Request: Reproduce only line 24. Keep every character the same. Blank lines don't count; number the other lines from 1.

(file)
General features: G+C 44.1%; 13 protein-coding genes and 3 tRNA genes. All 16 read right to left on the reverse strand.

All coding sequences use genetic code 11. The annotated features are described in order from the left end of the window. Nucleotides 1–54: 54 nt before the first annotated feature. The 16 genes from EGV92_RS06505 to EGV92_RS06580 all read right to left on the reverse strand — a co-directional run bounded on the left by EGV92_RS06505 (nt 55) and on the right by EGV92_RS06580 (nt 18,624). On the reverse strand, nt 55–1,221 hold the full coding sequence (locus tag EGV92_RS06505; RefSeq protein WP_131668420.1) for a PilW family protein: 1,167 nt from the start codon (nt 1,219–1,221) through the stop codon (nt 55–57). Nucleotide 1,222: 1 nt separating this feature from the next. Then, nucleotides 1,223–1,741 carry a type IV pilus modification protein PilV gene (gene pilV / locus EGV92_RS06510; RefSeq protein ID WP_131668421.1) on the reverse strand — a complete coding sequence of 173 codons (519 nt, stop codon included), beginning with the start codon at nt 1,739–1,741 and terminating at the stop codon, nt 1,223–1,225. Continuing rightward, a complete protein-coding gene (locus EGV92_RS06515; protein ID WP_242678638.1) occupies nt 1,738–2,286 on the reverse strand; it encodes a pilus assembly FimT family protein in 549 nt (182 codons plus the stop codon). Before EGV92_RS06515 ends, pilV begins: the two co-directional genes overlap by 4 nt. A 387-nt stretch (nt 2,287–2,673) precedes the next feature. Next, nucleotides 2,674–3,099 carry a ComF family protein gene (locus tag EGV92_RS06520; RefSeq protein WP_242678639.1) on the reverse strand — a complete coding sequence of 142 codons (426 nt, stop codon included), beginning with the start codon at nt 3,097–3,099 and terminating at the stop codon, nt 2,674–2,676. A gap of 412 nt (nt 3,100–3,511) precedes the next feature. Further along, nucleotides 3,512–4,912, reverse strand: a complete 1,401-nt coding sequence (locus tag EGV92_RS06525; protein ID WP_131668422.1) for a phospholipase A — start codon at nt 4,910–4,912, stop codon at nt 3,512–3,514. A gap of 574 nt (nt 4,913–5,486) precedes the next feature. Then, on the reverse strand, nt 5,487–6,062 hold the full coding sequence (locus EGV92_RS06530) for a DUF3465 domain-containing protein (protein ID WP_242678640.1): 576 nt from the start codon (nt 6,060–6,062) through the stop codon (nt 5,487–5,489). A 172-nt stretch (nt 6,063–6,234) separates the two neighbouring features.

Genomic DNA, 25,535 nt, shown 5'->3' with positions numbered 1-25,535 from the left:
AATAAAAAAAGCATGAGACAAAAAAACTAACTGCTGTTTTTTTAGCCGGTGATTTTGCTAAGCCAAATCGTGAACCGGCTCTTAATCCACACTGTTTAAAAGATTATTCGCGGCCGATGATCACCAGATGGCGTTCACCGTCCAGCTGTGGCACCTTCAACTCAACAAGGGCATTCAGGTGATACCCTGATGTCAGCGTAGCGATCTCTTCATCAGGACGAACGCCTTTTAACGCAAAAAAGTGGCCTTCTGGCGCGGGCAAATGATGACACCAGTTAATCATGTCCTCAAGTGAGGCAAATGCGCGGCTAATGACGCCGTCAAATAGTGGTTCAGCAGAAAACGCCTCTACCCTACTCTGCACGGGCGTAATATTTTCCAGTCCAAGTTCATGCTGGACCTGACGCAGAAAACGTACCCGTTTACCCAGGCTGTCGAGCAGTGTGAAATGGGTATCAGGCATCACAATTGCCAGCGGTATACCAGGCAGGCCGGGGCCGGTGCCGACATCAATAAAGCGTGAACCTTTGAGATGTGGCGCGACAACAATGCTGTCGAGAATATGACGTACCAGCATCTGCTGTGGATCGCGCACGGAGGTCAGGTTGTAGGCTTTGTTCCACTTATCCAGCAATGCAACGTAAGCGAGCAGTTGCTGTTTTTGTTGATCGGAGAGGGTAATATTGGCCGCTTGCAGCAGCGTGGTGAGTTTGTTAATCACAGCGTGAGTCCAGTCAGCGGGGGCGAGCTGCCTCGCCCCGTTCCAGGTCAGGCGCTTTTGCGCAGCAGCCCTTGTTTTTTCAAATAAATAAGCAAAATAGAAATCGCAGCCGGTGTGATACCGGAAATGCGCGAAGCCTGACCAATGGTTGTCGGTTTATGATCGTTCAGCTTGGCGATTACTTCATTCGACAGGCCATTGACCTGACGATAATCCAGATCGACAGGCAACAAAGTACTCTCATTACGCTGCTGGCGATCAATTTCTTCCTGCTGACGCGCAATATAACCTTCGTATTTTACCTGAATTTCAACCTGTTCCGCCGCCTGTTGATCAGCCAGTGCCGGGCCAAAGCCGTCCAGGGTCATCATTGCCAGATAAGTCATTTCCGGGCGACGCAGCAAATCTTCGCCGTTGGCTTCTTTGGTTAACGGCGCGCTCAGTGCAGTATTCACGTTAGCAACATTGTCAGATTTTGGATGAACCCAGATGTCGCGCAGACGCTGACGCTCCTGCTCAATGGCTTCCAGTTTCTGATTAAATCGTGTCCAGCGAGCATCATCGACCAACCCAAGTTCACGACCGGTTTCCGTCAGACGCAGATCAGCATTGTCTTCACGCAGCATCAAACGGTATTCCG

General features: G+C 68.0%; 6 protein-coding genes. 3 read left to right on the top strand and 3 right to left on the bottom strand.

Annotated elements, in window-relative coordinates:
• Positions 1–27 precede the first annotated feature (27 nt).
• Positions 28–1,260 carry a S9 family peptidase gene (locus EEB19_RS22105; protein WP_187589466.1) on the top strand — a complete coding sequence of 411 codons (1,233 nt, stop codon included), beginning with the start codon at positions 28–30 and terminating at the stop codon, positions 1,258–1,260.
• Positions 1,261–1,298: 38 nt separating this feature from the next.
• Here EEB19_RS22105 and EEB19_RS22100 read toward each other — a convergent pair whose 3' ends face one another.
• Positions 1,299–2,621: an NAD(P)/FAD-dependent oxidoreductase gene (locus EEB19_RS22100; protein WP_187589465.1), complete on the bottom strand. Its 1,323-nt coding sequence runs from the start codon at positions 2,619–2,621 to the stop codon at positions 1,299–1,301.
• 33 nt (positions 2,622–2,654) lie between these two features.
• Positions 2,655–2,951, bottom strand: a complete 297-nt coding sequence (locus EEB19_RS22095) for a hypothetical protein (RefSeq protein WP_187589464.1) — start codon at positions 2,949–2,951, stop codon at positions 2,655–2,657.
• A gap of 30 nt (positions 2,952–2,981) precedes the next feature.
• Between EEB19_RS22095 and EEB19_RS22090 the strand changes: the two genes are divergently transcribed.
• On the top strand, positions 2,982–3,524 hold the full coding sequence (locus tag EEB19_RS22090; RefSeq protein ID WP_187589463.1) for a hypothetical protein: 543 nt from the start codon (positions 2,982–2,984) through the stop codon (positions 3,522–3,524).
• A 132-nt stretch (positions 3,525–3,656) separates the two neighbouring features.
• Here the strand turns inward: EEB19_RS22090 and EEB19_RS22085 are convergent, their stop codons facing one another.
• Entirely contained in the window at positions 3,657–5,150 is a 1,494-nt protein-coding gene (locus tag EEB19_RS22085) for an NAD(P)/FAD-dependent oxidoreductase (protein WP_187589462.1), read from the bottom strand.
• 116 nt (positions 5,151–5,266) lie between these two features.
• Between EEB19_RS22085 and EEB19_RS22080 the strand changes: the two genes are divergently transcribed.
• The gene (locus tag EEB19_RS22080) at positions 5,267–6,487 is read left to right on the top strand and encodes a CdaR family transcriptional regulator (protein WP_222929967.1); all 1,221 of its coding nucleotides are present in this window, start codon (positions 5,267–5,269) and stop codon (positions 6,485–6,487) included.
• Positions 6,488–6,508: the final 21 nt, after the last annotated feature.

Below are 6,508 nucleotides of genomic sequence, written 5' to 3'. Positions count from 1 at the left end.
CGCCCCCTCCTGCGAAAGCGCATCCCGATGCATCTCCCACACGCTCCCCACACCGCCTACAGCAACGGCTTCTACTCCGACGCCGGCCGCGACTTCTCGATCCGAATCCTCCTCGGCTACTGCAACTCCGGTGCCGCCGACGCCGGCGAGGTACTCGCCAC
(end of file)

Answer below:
Below are 6,508 nucleotides of genomic sequence, written 5' to 3'. Positions count from 1 at the left end.